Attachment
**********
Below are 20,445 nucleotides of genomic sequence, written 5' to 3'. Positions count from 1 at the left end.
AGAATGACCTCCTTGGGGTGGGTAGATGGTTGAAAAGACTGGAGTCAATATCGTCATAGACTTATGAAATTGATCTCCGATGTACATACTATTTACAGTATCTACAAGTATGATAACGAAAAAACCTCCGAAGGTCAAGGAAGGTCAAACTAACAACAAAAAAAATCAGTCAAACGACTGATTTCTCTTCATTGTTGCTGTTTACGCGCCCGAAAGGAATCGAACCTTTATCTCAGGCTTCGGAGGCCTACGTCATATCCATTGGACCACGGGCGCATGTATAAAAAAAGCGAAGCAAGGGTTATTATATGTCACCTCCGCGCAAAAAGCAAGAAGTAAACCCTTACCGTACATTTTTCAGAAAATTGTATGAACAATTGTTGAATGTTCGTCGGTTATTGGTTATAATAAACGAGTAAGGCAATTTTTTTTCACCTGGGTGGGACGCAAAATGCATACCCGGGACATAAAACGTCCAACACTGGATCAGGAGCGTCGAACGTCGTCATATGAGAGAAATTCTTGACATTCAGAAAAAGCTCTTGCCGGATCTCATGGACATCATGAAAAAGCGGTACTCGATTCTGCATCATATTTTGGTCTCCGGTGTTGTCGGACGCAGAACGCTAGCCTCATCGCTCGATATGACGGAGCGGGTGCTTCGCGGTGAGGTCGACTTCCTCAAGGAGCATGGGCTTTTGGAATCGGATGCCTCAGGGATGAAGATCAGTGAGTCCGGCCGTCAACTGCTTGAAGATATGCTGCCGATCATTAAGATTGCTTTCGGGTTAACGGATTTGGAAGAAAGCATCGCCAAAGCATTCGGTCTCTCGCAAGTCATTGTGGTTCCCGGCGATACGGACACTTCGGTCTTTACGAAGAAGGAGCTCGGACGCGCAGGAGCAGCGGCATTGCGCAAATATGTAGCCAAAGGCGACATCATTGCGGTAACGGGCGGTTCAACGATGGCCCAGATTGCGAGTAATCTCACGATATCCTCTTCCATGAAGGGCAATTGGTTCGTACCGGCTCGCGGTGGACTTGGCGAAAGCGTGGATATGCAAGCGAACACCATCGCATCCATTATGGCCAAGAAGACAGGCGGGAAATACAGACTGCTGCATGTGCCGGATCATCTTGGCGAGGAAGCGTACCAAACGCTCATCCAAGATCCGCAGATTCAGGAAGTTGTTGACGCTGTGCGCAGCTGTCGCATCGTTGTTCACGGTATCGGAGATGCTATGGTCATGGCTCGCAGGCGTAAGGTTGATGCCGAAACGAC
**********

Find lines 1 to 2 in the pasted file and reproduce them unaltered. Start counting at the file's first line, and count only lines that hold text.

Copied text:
Below are 20,445 nucleotides of genomic sequence, written 5' to 3'. Positions count from 1 at the left end.
AGAATGACCTCCTTGGGGTGGGTAGATGGTTGAAAAGACTGGAGTCAATATCGTCATAGACTTATGAAATTGATCTCCGATGTACATACTATTTACAGTATCTACAAGTATGATAACGAAAAAACCTCCGAAGGTCAAGGAAGGTCAAACTAACAACAAAAAAAATCAGTCAAACGACTGATTTCTCTTCATTGTTGCTGTTTACGCGCCCGAAAGGAATCGAACCTTTATCTCAGGCTTCGGAGGCCTACGTCATATCCATTGGACCACGGGCGCATGTATAAAAAAAGCGAAGCAAGGGTTATTATATGTCACCTCCGCGCAAAAAGCAAGAAGTAAACCCTTACCGTACATTTTTCAGAAAATTGTATGAACAATTGTTGAATGTTCGTCGGTTATTGGTTATAATAAACGAGTAAGGCAATTTTTTTTCACCTGGGTGGGACGCAAAATGCATACCCGGGACATAAAACGTCCAACACTGGATCAGGAGCGTCGAACGTCGTCATATGAGAGAAATTCTTGACATTCAGAAAAAGCTCTTGCCGGATCTCATGGACATCATGAAAAAGCGGTACTCGATTCTGCATCATATTTTGGTCTCCGGTGTTGTCGGACGCAGAACGCTAGCCTCATCGCTCGATATGACGGAGCGGGTGCTTCGCGGTGAGGTCGACTTCCTCAAGGAGCATGGGCTTTTGGAATCGGATGCCTCAGGGATGAAGATCAGTGAGTCCGGCCGTCAACTGCTTGAAGATATGCTGCCGATCATTAAGATTGCTTTCGGGTTAACGGATTTGGAAGAAAGCATCGCCAAAGCATTCGGTCTCTCGCAAGTCATTGTGGTTCCCGGCGATACGGACACTTCGGTCTTTACGAAGAAGGAGCTCGGACGCGCAGGAGCAGCGGCATTGCGCAAATATGTAGCCAAAGGCGACATCATTGCGGTAACGGGCGGTTCAACGATGGCCCAGATTGCGAGTAATCTCACGATATCCTCTTCCATGAAGGGCAATTGGTTCGTACCGGCTCGCGGTGGACTTGGCGAAAGCGTGGATATGCAAGCGAACACCATCGCATCCATTATGGCCAAGAAGACAGGCGGGAAATACAGACTGCTGCATGTGCCGGATCATCTTGGCGAGGAAGCGTACCAAACGCTCATCCAAGATCCGCAGATTCAGGAAGTTGTTGACGCTGTGCGCAGCTGTCGCATCGTTGTTCACGGTATCGGAGATGCTATGGTCATGGCTCGCAGGCGTAAGGTTGATGCCGAAACGAC